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I've moved my Windows /Desktop folder to a different location, due to OneDrive sync.

Desktop properties

As a result, my batch and Powershell scripts that were pointing to %USERPROFILE%/Desktop no longer worked. Is there another way to get the location of my desktop without hardcoding the new path in?

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    As a workaround for scripts that assume the default path (they shouldn't), you can create a bind mount (junction) or directory symlink at the default path that targets the configured path. If "D:\OneDrive\Desktop" is local (i.e. "D:" is a local drive), use a bind mount. If it's remote, use a directory symlink and ensure that local-to-remote (L2R) symlink evaluation is enabled for the system (it should be enabled by default).
    – Eryk Sun
    Oct 8 '20 at 6:36
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    %USERPROFILE%/Desktop was never correct although working usually. Correct would be %USERPROFILE%\Desktop for default configurations as the directory separator on Windows is \ and not / as on Linux/Mac. See the Microsoft documentation about Naming Files, Paths, and Namespaces for details. See this answer and try the batch code posted there from within a command prompt window to see if this batch file detects the correct directory for user's desktop on your Windows PC.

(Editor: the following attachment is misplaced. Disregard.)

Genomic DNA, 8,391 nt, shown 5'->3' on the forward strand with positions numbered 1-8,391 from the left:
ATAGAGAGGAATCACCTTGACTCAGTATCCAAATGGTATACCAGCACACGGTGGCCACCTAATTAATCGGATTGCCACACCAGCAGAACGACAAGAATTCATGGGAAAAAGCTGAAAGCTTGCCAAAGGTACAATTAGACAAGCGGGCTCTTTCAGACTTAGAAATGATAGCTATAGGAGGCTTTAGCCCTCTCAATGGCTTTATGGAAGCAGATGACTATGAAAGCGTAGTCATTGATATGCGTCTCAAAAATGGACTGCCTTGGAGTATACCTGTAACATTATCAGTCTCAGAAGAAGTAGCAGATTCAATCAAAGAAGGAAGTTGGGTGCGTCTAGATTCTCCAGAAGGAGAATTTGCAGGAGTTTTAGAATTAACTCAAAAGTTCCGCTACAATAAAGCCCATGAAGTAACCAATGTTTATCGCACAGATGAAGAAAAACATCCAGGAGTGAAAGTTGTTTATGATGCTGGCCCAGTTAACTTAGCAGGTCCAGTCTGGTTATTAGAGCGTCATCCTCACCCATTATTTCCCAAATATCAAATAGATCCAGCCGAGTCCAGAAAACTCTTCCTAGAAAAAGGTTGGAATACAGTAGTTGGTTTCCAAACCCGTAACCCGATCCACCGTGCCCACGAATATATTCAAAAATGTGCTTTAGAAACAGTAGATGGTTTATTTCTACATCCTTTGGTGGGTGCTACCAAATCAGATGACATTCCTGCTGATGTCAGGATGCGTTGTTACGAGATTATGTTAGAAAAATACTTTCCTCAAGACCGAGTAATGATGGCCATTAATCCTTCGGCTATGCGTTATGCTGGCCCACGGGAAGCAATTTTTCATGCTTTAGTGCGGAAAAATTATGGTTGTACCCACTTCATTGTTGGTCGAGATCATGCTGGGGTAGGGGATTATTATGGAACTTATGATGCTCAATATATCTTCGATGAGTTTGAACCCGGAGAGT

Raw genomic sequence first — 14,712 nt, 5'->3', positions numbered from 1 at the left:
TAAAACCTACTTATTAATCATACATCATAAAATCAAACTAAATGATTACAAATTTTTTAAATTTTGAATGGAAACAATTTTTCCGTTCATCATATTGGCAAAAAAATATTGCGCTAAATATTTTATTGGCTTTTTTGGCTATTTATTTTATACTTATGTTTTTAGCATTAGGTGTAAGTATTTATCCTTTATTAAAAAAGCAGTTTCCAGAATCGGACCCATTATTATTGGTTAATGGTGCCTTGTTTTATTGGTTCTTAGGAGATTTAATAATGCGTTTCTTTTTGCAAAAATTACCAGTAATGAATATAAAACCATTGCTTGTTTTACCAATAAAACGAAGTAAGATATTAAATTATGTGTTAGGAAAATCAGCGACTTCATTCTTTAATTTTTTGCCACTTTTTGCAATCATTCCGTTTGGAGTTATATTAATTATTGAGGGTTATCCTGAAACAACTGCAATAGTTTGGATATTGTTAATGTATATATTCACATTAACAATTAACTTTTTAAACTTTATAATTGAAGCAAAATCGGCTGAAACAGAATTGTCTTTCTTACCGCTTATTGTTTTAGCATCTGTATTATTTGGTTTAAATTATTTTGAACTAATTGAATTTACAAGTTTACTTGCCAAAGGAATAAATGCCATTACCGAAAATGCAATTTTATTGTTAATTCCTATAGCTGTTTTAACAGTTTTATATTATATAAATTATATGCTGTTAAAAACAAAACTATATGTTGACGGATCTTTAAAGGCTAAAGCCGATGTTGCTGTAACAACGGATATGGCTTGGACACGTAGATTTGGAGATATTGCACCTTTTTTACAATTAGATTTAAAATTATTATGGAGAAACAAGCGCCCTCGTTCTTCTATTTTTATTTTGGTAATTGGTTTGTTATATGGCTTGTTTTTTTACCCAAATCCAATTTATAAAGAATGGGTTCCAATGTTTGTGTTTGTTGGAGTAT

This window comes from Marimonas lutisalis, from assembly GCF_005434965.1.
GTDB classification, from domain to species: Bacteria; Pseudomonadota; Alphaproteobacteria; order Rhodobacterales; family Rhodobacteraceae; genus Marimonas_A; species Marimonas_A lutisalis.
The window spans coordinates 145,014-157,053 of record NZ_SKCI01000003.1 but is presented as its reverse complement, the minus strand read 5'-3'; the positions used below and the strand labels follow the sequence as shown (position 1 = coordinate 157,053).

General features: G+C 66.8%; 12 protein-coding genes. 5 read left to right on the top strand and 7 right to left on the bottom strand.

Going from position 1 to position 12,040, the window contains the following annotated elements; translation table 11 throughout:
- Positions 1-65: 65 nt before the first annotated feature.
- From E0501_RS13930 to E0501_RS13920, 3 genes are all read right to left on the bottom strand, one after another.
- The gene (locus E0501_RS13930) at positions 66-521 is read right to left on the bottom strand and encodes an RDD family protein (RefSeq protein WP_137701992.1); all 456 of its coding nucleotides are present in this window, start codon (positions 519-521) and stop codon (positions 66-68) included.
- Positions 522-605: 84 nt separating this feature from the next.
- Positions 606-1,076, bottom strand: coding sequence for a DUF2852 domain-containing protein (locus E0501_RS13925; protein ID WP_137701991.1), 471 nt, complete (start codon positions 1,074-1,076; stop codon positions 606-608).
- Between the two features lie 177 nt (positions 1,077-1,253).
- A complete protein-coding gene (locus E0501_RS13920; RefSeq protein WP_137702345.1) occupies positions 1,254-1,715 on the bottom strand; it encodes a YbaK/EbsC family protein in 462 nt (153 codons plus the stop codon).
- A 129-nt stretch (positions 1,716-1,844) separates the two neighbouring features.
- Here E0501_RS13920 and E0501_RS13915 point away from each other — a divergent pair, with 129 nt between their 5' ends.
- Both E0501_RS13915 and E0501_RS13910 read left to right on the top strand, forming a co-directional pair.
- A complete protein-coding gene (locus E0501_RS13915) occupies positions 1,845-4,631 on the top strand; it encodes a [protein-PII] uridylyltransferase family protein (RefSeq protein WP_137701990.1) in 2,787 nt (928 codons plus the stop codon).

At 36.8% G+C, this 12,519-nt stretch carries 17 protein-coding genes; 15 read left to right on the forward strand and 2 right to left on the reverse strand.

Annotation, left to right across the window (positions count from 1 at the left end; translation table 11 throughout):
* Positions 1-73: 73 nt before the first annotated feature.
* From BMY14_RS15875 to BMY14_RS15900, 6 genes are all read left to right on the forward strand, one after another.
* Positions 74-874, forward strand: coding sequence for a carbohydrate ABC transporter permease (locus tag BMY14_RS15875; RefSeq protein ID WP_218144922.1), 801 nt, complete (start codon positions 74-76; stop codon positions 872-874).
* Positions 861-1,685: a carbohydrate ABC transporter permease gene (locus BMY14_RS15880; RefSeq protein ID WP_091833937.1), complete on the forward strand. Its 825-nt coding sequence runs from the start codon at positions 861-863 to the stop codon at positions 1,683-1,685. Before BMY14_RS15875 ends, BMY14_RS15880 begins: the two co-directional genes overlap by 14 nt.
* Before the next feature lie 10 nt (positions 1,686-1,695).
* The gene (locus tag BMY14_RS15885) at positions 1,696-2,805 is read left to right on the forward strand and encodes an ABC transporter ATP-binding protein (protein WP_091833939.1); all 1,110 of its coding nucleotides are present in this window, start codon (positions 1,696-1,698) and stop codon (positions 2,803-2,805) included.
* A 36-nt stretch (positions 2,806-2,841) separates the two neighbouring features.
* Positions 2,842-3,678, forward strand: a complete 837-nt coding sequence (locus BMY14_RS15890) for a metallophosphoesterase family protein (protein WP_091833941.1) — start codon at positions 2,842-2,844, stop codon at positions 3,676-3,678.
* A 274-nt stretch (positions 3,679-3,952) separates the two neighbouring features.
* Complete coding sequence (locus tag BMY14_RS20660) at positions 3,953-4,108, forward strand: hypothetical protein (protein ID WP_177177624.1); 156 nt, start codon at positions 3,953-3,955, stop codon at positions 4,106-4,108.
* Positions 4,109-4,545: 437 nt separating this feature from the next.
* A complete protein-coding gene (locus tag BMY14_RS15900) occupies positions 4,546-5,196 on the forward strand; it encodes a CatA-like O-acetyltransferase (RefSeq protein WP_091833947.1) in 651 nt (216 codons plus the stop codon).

– Mofi
    Oct 8 '20 at 7:22
  • @Mofi Your referenced batch script works too!
    – Cardin
    Oct 8 '20 at 7:49
  • @ErykSun That's pretty ingenious!
    – Cardin
    Oct 8 '20 at 7:49
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In PowerShell you can use this

[Environment]::GetFolderPath([Environment+SpecialFolder]::Desktop)

To use it from a batch file you can call powershell to get the path

powershell -C "[Environment]::GetFolderPath([Environment+SpecialFolder]::Desktop)"

and then save the result to a variable using for /f

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    For batch scripts, you'd want to parse out the result into an environment variable using a for /f loop.
    – Eryk Sun
    Oct 8 '20 at 6:27

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